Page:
The principal autonomic neurotransmitters, acetylcholine and noradrenaline, are involved in immune regulation in the context of inflammation through various molecular pathways. Circadian oscillations in the activity of the autonomic nervous system allow concerted actions of immune cells.
Recent studies have not only confirmed the connection between the nervous and immune systems. They elucidated that one well-characterized cytokine-inhibiting mechanism, termed the “inflammatory reflex,” is dependent upon vagus nerve signals. This inflammatory reflex is enabled by a neural circuit that regulates the immune response to injury and invasion. The afferent arc of the reflex is activated by cytokines and is projecting to sympathoexcitatory neurons of the medullary nucleus ambiguous. The efferent vagal arc directly suppresses the cytokine production and thereby inhibiting inflammation and preventing organ damage. Experimental data obtained in rats suggested that via vagal stimulation the cytokine production can be inhibited and arthritis is attenuated (Levine YA et al. Neurostimulation of the cholinergic anti-inflammatory pathway ameliorates disease in rat collagen-induced arthritis. PLoS One 2014, 9: e104530).
Kilohertz frequency nerve block enhances anti-inflammatory effects of vagus nerve stimulation. Scientific Reports, 7:38810: Combining a 60s cervical vagus nerve stimulation (cVNS) of 10-30 Hz, once daily with kilohertz nerve block of the afferent vagal nerve fibres, Yogi Patel et al. from Department of Biomedical Engineering, Georgia Institute of Technology were able to selectively enhance the vagus nerve efference and to inhibit the peripheral production of TNF, IL-1β, and IL-6. Selective efferent cVNS stimulation had anti-inflammatory effects. Their results also demonstrated that the complete afferent nerve block enhances this anti-inflammatory effect.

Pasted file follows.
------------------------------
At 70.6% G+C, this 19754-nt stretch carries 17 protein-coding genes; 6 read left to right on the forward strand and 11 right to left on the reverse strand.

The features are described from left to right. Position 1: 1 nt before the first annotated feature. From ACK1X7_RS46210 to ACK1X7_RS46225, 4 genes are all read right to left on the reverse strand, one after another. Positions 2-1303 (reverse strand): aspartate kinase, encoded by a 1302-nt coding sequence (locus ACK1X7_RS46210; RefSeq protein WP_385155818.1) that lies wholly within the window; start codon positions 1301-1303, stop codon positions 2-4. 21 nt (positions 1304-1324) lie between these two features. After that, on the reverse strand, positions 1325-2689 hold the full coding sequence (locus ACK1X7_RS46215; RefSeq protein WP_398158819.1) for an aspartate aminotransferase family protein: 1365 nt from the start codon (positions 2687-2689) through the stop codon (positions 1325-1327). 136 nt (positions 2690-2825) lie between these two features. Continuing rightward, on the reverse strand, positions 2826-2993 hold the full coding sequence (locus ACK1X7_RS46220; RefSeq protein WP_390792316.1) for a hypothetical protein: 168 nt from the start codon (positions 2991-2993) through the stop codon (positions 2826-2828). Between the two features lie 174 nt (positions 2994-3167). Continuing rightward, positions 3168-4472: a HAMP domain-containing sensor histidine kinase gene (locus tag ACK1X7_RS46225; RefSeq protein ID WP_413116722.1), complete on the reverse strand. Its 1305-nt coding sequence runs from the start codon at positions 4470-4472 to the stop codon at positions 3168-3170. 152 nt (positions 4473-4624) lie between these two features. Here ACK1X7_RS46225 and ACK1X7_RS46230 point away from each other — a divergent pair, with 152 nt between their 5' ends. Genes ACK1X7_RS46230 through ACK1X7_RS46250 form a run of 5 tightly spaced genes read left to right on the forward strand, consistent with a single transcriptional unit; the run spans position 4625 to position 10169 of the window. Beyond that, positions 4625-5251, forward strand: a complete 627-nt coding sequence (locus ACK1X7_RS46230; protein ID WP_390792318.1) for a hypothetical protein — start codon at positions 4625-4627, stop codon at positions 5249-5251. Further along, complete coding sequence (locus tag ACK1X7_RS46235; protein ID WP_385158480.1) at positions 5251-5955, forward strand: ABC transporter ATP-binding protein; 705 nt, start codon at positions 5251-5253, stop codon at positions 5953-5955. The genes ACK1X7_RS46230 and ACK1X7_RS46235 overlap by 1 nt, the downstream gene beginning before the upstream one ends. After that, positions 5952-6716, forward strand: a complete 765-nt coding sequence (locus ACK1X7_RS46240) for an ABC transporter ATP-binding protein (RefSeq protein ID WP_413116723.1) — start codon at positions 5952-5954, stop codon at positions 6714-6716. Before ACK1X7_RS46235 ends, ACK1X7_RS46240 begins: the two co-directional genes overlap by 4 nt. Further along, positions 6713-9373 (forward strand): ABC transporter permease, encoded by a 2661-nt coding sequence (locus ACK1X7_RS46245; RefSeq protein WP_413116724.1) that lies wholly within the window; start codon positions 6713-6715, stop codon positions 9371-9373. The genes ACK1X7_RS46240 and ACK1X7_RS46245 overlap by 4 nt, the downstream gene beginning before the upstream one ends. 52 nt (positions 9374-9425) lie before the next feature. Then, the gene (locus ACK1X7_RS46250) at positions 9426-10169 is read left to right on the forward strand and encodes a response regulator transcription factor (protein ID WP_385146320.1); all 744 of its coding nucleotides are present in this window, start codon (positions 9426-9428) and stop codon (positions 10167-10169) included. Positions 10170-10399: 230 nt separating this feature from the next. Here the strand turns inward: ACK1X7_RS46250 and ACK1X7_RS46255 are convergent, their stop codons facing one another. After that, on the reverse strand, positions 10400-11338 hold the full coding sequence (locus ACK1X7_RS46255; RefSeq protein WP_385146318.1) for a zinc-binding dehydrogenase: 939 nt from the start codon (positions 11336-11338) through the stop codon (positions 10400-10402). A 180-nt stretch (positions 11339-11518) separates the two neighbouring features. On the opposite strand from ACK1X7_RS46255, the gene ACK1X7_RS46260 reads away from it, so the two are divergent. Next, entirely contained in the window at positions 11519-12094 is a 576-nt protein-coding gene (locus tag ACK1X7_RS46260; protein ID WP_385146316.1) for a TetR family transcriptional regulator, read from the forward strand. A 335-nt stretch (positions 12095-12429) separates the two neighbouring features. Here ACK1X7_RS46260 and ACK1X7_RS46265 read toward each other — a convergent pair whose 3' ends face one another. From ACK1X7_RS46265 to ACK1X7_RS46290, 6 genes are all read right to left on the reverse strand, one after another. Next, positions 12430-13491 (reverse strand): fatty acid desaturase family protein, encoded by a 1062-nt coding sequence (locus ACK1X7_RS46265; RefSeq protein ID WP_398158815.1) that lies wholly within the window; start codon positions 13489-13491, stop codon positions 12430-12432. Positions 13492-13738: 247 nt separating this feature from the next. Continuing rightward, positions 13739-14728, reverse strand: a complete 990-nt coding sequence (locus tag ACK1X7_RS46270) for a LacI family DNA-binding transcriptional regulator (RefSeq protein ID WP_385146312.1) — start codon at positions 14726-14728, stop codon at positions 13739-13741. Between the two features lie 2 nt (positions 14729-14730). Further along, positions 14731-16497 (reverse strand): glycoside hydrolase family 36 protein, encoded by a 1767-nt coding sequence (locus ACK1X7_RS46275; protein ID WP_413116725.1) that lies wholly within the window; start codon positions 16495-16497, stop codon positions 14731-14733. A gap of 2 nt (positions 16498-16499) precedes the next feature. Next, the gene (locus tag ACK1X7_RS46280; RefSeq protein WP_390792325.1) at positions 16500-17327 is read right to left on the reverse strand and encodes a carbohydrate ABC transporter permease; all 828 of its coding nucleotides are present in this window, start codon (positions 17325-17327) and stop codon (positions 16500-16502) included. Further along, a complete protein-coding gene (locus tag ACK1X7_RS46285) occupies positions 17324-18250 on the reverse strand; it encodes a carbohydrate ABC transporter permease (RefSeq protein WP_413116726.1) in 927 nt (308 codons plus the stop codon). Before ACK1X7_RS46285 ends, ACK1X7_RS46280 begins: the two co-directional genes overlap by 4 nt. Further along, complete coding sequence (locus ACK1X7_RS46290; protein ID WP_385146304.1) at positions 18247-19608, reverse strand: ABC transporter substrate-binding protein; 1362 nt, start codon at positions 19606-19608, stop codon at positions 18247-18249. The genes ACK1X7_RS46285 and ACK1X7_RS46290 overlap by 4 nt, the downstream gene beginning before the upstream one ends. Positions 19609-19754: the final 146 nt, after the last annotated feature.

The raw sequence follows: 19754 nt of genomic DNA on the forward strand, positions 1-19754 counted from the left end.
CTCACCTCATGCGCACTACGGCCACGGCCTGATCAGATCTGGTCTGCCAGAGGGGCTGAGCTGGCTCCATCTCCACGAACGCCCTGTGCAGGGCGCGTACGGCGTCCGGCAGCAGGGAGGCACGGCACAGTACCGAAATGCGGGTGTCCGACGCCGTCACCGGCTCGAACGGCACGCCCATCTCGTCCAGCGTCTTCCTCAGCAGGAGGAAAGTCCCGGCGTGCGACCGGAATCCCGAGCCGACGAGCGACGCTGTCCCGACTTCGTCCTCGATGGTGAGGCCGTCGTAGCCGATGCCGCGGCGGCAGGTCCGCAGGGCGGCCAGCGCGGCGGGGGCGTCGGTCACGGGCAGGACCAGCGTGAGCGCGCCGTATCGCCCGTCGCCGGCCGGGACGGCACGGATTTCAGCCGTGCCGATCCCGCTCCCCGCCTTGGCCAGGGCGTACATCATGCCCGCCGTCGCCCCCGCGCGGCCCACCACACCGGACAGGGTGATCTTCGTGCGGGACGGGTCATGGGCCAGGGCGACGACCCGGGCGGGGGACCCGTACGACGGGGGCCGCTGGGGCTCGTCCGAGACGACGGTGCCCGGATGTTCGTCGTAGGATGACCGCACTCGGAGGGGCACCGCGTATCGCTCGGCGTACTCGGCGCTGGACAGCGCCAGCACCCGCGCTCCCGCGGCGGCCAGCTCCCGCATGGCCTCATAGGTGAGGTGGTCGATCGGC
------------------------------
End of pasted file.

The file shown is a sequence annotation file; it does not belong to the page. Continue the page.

Vagus nerve stimulation inhibits cytokine production and attenuates disease severity in rheumatoid arthritis. PNAS, 29(113): 8284–8289. In their carefully reported observation in patients receiving vagus nerve stimulation in order to reduce the frequency of epileptic seizures, Koopman et al have shown that the vagus nerve stimulation (up to four times daily) had an effect also on the activity of rheumatoid arthritis. The vagus nerve stimulation significantly inhibited the TNF production for up to 84 d. Moreover, the disease severity, as measured by standardized clinical composite scores, improved significantly. Together, these results establish that vagus nerve stimulation modulates TNF production and reduces inflammation in humans.
A growing number of neuromodulation studies focussing on the vagus nerve points at a new, non-pharmacological approach to support the therapy of rheumatoid arthritis and possibly also other autoimmune and autoinflammatory diseases.